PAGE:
Double Pivot Works

The only large criticism that has been levelled towards Lee Johnson of late is his penchant to return to a deep midfield two, We have explored in this series numerous times the pitfalls of playing a midfield two, with it particularly leaving us wide open in the half-spaces between midfield and defence and allows the opposition far more control than preferred. Rochdale had this at the weekend, controlling the game.

While we have achieved some excellent results in the past playing a variation of a double-pivot, in most of these games we have still not quite dominated and totally controlled a game, which is why in recent weeks Lee Johnson has preferred a three-man defence or midfield. Crewe was a great case in point, as Mika Mandron would drop deep and expose the areas left wide open by the formation. Mandron has actually created the third-most “big chances” in the league this season and he really exploited this gap. However, last night was the first time in which we have played a double-pivot with a flat back-four and totally controlled and dominated from the off. The reason for this was two-fold.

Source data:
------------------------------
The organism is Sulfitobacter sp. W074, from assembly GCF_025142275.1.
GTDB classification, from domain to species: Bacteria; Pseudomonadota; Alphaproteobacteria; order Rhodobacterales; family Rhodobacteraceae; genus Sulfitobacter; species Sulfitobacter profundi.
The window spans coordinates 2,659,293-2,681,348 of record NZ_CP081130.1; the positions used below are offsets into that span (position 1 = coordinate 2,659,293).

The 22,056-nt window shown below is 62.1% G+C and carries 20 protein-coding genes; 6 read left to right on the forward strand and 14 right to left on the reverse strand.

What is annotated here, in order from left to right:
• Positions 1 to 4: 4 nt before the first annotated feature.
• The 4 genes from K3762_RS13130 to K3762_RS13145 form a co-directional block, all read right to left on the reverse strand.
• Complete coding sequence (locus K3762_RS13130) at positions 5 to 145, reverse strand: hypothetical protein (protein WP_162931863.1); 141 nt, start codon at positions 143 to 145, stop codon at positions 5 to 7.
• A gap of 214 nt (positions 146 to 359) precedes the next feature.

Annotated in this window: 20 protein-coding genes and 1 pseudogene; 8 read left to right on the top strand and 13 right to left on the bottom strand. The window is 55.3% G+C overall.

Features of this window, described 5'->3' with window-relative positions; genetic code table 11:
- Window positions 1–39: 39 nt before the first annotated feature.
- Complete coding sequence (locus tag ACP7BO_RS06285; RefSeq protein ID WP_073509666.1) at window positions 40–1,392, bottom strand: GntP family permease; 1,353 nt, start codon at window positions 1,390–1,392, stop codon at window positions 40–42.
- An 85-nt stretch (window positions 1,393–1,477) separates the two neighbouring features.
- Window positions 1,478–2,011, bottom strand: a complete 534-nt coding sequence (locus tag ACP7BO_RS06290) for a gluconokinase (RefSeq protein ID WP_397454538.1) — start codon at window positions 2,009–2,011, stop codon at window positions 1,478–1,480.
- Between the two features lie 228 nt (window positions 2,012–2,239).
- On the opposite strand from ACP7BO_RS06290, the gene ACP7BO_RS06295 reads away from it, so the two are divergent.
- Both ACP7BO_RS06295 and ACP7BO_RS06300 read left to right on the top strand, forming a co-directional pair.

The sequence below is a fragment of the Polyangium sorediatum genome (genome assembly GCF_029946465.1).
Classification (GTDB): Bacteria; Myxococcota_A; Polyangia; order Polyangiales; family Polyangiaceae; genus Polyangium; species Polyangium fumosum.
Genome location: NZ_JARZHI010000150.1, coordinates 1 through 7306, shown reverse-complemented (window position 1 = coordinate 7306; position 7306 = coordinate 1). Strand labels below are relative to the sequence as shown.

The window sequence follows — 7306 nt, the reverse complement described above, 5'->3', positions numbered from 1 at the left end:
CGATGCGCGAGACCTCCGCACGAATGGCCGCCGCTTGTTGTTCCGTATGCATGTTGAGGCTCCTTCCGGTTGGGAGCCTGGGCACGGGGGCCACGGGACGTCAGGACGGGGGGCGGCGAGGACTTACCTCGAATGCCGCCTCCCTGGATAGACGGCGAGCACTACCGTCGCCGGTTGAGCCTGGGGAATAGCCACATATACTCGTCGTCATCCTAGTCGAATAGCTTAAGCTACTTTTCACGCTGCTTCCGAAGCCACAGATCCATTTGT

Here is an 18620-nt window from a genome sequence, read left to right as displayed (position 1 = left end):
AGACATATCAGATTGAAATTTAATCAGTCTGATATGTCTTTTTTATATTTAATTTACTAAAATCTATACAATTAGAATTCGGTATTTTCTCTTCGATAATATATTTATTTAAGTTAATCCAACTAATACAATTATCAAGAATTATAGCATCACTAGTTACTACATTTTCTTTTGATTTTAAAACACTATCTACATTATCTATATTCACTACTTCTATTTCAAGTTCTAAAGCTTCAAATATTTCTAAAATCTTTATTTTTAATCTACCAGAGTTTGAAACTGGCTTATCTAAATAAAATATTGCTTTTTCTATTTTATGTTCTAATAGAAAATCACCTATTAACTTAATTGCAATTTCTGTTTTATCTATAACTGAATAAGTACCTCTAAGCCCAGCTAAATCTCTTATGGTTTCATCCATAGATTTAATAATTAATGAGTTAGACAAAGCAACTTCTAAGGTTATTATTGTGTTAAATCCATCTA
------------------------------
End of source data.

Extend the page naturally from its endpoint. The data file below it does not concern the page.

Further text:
Firstly, Pompey was absolutely terrified of Charlie Wyke. Kenny Jackett lined his side up quite defensively in terms out outlook, with Andy Cannon and Tom Naylor reserved to protect a defence that shipped four goals at the weekend. Their central defenders were absolutely terrified of the big man all night, making a plethora of easy mistakes on the ball. Part of this seemed tactical from Johnson, as he instructed the entire side to attack the channels far more often, dragging Whatmough and Raggett out of position all over the pitch.